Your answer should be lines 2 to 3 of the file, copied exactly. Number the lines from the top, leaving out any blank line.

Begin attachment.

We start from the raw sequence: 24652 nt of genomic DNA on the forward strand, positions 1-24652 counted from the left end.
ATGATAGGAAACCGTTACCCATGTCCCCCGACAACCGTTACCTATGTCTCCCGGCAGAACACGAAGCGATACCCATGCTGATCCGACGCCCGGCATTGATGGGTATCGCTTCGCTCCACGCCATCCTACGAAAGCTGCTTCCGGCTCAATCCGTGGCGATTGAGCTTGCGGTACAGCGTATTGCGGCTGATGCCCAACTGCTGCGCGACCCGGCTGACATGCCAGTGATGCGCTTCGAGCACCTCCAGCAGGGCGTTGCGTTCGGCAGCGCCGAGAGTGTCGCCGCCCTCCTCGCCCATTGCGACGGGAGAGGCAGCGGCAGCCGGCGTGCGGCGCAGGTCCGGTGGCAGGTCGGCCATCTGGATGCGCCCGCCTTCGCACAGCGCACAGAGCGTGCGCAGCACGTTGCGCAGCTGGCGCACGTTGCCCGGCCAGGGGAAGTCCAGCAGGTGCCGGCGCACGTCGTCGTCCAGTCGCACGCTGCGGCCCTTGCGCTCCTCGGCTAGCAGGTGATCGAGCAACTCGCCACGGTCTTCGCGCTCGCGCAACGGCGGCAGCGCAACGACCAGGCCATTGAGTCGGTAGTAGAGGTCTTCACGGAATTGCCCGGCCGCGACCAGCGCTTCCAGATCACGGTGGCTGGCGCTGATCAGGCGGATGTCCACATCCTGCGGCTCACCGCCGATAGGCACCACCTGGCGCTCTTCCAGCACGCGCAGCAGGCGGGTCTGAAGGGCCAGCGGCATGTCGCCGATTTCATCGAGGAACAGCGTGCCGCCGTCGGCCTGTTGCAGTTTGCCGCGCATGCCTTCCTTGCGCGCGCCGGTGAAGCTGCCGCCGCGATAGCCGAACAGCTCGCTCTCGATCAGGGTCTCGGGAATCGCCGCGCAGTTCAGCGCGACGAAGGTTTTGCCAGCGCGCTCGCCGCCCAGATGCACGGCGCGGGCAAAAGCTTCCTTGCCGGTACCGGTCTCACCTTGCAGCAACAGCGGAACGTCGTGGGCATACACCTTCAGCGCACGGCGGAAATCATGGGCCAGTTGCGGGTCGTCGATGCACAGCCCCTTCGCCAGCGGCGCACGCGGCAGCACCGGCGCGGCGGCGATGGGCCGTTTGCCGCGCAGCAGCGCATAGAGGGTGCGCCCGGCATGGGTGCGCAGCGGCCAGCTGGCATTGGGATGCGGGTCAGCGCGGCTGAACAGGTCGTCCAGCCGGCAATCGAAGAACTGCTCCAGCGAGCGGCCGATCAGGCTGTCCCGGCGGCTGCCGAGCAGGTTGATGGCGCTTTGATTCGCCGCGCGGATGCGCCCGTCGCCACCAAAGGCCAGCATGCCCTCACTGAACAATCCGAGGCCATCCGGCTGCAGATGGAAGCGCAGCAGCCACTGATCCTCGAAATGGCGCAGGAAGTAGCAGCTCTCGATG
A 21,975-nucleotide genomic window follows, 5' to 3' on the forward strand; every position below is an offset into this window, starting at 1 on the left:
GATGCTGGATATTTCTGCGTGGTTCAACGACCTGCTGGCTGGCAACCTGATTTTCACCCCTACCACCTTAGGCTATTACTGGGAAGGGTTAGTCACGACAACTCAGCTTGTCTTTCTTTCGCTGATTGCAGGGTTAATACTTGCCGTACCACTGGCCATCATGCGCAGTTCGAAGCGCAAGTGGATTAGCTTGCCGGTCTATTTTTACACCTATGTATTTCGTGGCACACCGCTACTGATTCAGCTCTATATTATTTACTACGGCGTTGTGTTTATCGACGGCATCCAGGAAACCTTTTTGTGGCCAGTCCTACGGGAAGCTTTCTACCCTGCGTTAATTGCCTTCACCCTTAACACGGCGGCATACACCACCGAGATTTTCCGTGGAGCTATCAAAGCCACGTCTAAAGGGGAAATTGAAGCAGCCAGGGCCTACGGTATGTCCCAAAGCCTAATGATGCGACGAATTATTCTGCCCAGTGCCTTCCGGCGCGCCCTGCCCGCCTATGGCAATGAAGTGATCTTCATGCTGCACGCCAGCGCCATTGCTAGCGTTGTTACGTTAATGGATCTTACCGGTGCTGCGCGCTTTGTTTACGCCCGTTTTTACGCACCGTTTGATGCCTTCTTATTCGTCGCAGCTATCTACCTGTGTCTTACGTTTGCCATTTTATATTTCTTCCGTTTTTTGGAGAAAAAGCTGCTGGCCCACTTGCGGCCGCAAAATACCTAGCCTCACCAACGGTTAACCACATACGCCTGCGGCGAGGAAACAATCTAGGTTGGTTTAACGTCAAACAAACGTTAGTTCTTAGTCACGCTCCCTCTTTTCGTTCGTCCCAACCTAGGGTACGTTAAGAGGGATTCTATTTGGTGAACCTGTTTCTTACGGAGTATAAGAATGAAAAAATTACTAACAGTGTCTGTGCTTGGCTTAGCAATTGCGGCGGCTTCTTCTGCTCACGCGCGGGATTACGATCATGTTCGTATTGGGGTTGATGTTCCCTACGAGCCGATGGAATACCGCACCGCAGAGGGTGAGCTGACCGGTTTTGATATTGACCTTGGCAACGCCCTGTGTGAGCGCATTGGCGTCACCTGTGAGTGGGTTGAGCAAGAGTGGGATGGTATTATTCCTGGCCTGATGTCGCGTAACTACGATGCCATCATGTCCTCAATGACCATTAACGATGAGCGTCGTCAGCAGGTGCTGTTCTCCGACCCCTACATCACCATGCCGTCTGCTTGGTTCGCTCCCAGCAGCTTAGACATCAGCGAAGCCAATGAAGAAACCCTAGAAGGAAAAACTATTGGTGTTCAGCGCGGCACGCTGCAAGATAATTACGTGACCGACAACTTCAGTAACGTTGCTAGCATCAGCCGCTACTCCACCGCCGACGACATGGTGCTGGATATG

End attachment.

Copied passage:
ATGATAGGAAACCGTTACCCATGTCCCCCGACAACCGTTACCTATGTCTCCCGGCAGAACACGAAGCGATACCCATGCTGATCCGACGCCCGGCATTGATGGGTATCGCTTCGCTCCACGCCATCCTACGAAAGCTGCTTCCGGCTCAATCCGTGGCGATTGAGCTTGCGGTACAGCGTATTGCGGCTGATGCCCAACTGCTGCGCGACCCGGCTGACATGCCAGTGATGCGCTTCGAGCACCTCCAGCAGGGCGTTGCGTTCGGCAGCGCCGAGAGTGTCGCCGCCCTCCTCGCCCATTGCGACGGGAGAGGCAGCGGCAGCCGGCGTGCGGCGCAGGTCCGGTGGCAGGTCGGCCATCTGGATGCGCCCGCCTTCGCACAGCGCACAGAGCGTGCGCAGCACGTTGCGCAGCTGGCGCACGTTGCCCGGCCAGGGGAAGTCCAGCAGGTGCCGGCGCACGTCGTCGTCCAGTCGCACGCTGCGGCCCTTGCGCTCCTCGGCTAGCAGGTGATCGAGCAACTCGCCACGGTCTTCGCGCTCGCGCAACGGCGGCAGCGCAACGACCAGGCCATTGAGTCGGTAGTAGAGGTCTTCACGGAATTGCCCGGCCGCGACCAGCGCTTCCAGATCACGGTGGCTGGCGCTGATCAGGCGGATGTCCACATCCTGCGGCTCACCGCCGATAGGCACCACCTGGCGCTCTTCCAGCACGCGCAGCAGGCGGGTCTGAAGGGCCAGCGGCATGTCGCCGATTTCATCGAGGAACAGCGTGCCGCCGTCGGCCTGTTGCAGTTTGCCGCGCATGCCTTCCTTGCGCGCGCCGGTGAAGCTGCCGCCGCGATAGCCGAACAGCTCGCTCTCGATCAGGGTCTCGGGAATCGCCGCGCAGTTCAGCGCGACGAAGGTTTTGCCAGCGCGCTCGCCGCCCAGATGCACGGCGCGGGCAAAAGCTTCCTTGCCGGTACCGGTCTCACCTTGCAGCAACAGCGGAACGTCGTGGGCATACACCTTCAGCGCACGGCGGAAATCATGGGCCAGTTGCGGGTCGTCGATGCACAGCCCCTTCGCCAGCGGCGCACGCGGCAGCACCGGCGCGGCGGCGATGGGCCGTTTGCCGCGCAGCAGCGCATAGAGGGTGCGCCCGGCATGGGTGCGCAGCGGCCAGCTGGCATTGGGATGCGGGTCAGCGCGGCTGAACAGGTCGTCCAGCCGGCAATCGAAGAACTGCTCCAGCGAGCGGCCGATCAGGCTGTCCCGGCGGCTGCCGAGCAGGTTGATGGCGCTTTGATTCGCCGCGCGGATGCGCCCGTCGCCACCAAAGGCCAGCATGCCCTCACTGAACAATCCGAGGCCATCCGGCTGCAGATGGAAGCGCAGCAGCCACTGATCCTCGAAATGGCGCAGGAAGTAGCAGCTCTCGATG
A 21,975-nucleotide genomic window follows, 5' to 3' on the forward strand; every position below is an offset into this window, starting at 1 on the left: